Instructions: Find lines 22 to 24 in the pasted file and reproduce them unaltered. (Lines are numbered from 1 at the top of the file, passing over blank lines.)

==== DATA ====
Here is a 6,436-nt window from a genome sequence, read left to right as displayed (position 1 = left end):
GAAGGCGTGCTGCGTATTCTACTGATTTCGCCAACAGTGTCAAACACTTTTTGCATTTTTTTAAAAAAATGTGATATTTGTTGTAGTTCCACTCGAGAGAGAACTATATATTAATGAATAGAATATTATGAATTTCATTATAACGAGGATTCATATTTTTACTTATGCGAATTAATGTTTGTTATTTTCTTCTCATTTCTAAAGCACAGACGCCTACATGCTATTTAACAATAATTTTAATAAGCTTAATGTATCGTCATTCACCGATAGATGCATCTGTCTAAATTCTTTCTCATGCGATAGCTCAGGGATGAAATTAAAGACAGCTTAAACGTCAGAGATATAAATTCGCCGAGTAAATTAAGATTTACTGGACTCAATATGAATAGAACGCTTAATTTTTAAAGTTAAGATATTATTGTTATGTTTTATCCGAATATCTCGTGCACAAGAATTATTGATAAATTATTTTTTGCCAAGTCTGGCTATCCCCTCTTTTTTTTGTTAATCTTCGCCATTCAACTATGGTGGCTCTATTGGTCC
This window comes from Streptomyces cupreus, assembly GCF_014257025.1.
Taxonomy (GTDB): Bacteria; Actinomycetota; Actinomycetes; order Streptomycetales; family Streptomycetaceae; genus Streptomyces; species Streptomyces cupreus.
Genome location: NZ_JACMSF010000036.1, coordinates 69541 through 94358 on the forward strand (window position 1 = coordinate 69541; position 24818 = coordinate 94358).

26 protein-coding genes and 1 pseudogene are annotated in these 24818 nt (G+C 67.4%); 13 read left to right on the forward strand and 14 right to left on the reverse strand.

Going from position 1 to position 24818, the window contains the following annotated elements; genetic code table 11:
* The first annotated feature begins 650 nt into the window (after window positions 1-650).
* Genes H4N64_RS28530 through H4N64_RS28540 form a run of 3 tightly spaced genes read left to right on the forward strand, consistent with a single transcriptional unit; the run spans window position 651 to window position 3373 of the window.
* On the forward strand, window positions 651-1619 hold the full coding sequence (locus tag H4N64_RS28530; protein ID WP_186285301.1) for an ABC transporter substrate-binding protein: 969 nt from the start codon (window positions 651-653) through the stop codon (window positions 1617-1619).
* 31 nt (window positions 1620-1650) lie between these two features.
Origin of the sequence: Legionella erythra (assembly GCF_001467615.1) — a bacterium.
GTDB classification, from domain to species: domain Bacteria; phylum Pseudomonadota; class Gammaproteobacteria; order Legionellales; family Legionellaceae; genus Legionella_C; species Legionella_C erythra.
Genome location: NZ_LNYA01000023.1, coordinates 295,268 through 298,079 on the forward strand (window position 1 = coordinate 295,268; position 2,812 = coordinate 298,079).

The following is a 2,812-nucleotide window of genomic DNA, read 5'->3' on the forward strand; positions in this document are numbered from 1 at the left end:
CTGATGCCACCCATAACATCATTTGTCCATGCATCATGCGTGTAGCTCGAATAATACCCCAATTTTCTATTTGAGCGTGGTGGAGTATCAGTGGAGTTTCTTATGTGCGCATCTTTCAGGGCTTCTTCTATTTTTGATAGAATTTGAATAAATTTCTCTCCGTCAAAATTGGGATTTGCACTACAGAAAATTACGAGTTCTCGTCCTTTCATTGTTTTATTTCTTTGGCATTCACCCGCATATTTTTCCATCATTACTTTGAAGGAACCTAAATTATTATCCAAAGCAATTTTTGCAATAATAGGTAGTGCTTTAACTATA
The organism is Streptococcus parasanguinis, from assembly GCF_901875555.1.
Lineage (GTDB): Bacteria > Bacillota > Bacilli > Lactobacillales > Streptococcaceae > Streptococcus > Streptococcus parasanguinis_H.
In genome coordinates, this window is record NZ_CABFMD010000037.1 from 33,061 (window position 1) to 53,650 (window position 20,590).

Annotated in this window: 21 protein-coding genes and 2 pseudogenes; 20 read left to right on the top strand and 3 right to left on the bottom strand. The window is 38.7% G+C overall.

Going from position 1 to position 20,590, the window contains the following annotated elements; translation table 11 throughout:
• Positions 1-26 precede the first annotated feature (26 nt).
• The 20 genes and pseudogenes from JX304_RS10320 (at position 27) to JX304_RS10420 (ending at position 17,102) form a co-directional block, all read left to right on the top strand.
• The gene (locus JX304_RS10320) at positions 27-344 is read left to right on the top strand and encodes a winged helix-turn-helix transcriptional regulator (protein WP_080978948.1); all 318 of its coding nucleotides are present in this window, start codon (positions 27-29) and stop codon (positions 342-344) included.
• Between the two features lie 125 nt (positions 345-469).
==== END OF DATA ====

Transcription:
• Positions 1-26 precede the first annotated feature (26 nt).
• The 20 genes and pseudogenes from JX304_RS10320 (at position 27) to JX304_RS10420 (ending at position 17,102) form a co-directional block, all read left to right on the top strand.
• The gene (locus JX304_RS10320) at positions 27-344 is read left to right on the top strand and encodes a winged helix-turn-helix transcriptional regulator (protein WP_080978948.1); all 318 of its coding nucleotides are present in this window, start codon (positions 27-29) and stop codon (positions 342-344) included.